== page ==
This week’s list of links is rather lengthy. Enjoy.
- Rod Dreher, “The Ghosts of Colson & Neuhaus,” American Conservative – I am not an American Conservative frequent flyer, so forgive me for being a tad late on this one. In this post, Dreher summarizes and reviews a recent private conference hosted by First Things (FT) to “discuss the future of religion in the public square[.]” Dreher was one of the three participants at the gathering to deliver a paper. (All three will be published in a forthcoming issue of FT.) Without naming names, Dreher runs down some of the “highlights” of the discussions which took place that day, which, I suspect, won’t be making their way into FT. I, of course, have mixed feelings about all of this. While I remain strenuously opposed to the Catholic brand of neoconservatism FT promoted during the 1990s and 00s, I am skeptical that the “radical Catholicism” certain academics and youngsters are starting to cling to these days is the answer either. As Dreher recounts, one younger participant at the FT conference noted that much of the discussion about the future of religion and politics in America is pitched at a highly theoretical level. It seems some people have forgotten that there was a time, not terribly long ago, when the Church spoke forcefully to her flock and the world at large in clear language without vagaries and jargon. It’s notable that none of the discussion — at least as recounted by Dreher — made a single mention of the social rights of Christ the King and the duties of the state to God. One wonders if any event sponsored by FT could ever get out from under the banner of liberalism.
- Eric Jobe, “The Masoretic Hebrew vs. The Septuagint (Part 1),” Departing Horeb – Eric Jobe is a friend and former co-religionist of mine who is on the closing lap of his PhD at the University of Chicago. His web-log, Departing Horeb, focuses on Biblical studies from an Orthodox and academic perspective. Back in the good old days Eric and I would have a few rounds over Biblical criticism, the authority of the Septuagint (LXX) in Orthodoxy, the utility of Orthodox priests knowing Biblical Hebrew, etc. While I never admitted it publicly, Eric — along with several others (including my wife, who has her M.A. in Biblical Studies from Chicago) — eventually won me over to “their side” if by “their side” we mean “not reading the Scriptures like a fundamentalist Protestant.” It’s not that I wanted to read the Bible that way, but Orthodoxy — at least in its American manifestation — is beset by a rather narrow, fundamentalist, approach to Biblical exegesis; people just like to call it “Orthodox” or “ancient,” when it is neither. If you don’t believe me, then let me suggest you peruse the lengthy combox of Jobe’s post. There you will find a sparring match, nay, a bloodbath between two Orthodox clerics. In the first corner is the polyglot Fr. Patrick Henry Reardon, who studied at St. Anselm’s College and the Pontifical Biblical Institute in Rome, and has written numerous books on the Scriptures for a primarily lay audience. In the second corner is Fr. John Whiteford, a man who has been not inaptly described as “The Elmer Fudd of Orthodoxy.” You don’t want to miss it.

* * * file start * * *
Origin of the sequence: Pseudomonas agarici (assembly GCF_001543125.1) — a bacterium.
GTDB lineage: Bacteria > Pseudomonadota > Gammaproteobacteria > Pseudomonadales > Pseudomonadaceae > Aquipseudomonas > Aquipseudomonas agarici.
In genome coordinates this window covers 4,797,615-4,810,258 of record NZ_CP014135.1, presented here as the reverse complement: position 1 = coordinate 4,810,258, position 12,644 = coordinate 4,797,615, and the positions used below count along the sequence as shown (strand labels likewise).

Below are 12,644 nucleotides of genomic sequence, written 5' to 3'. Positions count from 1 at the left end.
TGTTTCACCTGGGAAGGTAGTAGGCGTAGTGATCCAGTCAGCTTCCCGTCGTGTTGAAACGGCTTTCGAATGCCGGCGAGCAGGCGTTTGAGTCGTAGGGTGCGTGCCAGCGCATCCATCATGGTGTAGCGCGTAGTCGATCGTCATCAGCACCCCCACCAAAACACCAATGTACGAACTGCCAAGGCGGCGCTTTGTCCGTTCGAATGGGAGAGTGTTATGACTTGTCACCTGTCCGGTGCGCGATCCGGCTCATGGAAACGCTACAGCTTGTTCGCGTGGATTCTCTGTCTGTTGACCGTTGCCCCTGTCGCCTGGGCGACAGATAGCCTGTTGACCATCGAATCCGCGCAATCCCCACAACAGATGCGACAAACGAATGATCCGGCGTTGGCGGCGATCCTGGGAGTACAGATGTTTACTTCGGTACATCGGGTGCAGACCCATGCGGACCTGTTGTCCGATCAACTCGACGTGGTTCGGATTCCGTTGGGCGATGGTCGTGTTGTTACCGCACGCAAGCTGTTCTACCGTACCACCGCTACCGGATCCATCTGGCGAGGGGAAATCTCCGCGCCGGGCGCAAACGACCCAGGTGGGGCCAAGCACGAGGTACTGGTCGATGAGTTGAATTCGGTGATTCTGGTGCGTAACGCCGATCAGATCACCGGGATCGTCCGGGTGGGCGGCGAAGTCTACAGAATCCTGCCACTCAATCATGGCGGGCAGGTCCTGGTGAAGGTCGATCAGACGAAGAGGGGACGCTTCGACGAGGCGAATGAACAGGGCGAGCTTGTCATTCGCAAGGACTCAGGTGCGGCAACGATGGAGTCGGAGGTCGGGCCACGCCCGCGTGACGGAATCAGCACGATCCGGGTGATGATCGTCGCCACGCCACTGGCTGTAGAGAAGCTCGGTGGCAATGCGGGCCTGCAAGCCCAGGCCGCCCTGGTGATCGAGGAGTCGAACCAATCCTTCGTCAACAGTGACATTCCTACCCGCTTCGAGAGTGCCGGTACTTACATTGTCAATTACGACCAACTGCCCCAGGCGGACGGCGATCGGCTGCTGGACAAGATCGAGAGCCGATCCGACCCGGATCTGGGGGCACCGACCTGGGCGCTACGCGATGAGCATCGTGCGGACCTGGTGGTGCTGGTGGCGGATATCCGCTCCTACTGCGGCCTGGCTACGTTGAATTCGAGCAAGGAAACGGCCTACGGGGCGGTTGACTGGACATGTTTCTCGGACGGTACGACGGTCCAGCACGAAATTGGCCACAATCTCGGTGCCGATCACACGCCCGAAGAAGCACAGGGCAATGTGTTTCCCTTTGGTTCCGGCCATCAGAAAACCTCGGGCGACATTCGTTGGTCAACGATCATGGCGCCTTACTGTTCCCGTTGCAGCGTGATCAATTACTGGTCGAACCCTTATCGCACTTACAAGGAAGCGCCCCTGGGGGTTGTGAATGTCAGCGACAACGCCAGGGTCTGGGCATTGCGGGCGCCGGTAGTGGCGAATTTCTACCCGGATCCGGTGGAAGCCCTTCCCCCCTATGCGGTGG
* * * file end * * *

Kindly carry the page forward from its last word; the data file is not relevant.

- David Pusztai, “MH17 Goes to Strasbourg,” European Journal of International Law Blog – In the wake of the Malaysian Airlines shoot-down in Ukraine, I had written a series of blog posts discussing the international legal issues surrounding the tragedy. (For those interested, they are here, here, here, and here.) I remain generally interested in the matter, and so I was glad to find some fresh commentary on the news that the German victims’ families plan to press for reparations from Ukraine before the European Court of Human Rights. That is a compensatory route I had not contemplated in my earlier posts, mainly because that is not one of the usual forums for pressing a liability claim related to civil aviation. From a “legalist perspective” (which is always vague), I am skeptical that the claim will succeed, but this is international law, and international law is just politics by other means.
- Fr. John Hunwicke, “Update,” Mutual Enrichment – There are several unsettling reports emerging from the ongoing “Extraordinary Synod on the Family” along with a flood of secondary commentary either defending or reinterpreting these reports and what they may (or may not) mean for the future of the Catholic Church. Fr. John Hunwicke, with humor and precision, cuts through it all with three simple and effective questions.
- Christopher Ferrara, “The Secret Synod Freak Show, Brought to You by Pope Francis,” The Remnant – A couple of weeks ago I noted that Christopher Ferrara has “dropped the gloves” with respect to the current Pontificate. This is his latest strike. The tone is not edifying, but that doesn’t mean the substance of his criticisms are untrue. While I would prefer traditional Catholics take a slightly softer approach when assessing both the Pope and the neo-Catholic establishment, I understand and sympathize with most of Ferrara’s frustrations. It doesn’t take a crystal ball to see that change is coming. The answered questions remain, “What sort of change and how much?” Whatever the answer, it is highly doubtful that it will be change for the better. The Church is undergoing a “retro moment.” It’s the 1970s all over again.